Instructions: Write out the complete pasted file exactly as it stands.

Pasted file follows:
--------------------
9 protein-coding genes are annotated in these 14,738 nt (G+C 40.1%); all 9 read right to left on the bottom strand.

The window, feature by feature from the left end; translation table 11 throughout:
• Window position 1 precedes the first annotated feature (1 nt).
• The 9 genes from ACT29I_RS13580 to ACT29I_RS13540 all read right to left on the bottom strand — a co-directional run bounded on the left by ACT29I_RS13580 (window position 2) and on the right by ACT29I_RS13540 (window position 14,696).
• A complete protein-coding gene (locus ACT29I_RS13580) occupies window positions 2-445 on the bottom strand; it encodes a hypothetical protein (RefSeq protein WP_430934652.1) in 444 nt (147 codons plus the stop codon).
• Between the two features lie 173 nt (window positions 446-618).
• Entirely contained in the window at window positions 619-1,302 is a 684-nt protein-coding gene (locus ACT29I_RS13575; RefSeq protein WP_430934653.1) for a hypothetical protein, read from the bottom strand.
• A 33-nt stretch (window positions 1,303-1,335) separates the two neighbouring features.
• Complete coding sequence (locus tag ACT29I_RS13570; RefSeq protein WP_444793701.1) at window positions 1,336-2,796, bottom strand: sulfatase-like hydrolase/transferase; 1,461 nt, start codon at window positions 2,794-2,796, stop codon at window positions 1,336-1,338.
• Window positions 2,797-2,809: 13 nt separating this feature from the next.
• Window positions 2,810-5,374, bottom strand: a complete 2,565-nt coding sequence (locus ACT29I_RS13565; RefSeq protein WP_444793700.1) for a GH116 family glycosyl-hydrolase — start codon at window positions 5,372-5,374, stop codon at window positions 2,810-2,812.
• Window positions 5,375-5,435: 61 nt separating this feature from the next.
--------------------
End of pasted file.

9 protein-coding genes are annotated in these 14,738 nt (G+C 40.1%); all 9 read right to left on the bottom strand.

The window, feature by feature from the left end; translation table 11 throughout:
• Window position 1 precedes the first annotated feature (1 nt).
• The 9 genes from ACT29I_RS13580 to ACT29I_RS13540 all read right to left on the bottom strand — a co-directional run bounded on the left by ACT29I_RS13580 (window position 2) and on the right by ACT29I_RS13540 (window position 14,696).
• A complete protein-coding gene (locus ACT29I_RS13580) occupies window positions 2-445 on the bottom strand; it encodes a hypothetical protein (RefSeq protein WP_430934652.1) in 444 nt (147 codons plus the stop codon).
• Between the two features lie 173 nt (window positions 446-618).
• Entirely contained in the window at window positions 619-1,302 is a 684-nt protein-coding gene (locus ACT29I_RS13575; RefSeq protein WP_430934653.1) for a hypothetical protein, read from the bottom strand.
• A 33-nt stretch (window positions 1,303-1,335) separates the two neighbouring features.
• Complete coding sequence (locus tag ACT29I_RS13570; RefSeq protein WP_444793701.1) at window positions 1,336-2,796, bottom strand: sulfatase-like hydrolase/transferase; 1,461 nt, start codon at window positions 2,794-2,796, stop codon at window positions 1,336-1,338.
• Window positions 2,797-2,809: 13 nt separating this feature from the next.
• Window positions 2,810-5,374, bottom strand: a complete 2,565-nt coding sequence (locus ACT29I_RS13565; RefSeq protein WP_444793700.1) for a GH116 family glycosyl-hydrolase — start codon at window positions 5,372-5,374, stop codon at window positions 2,810-2,812.
• Window positions 5,375-5,435: 61 nt separating this feature from the next.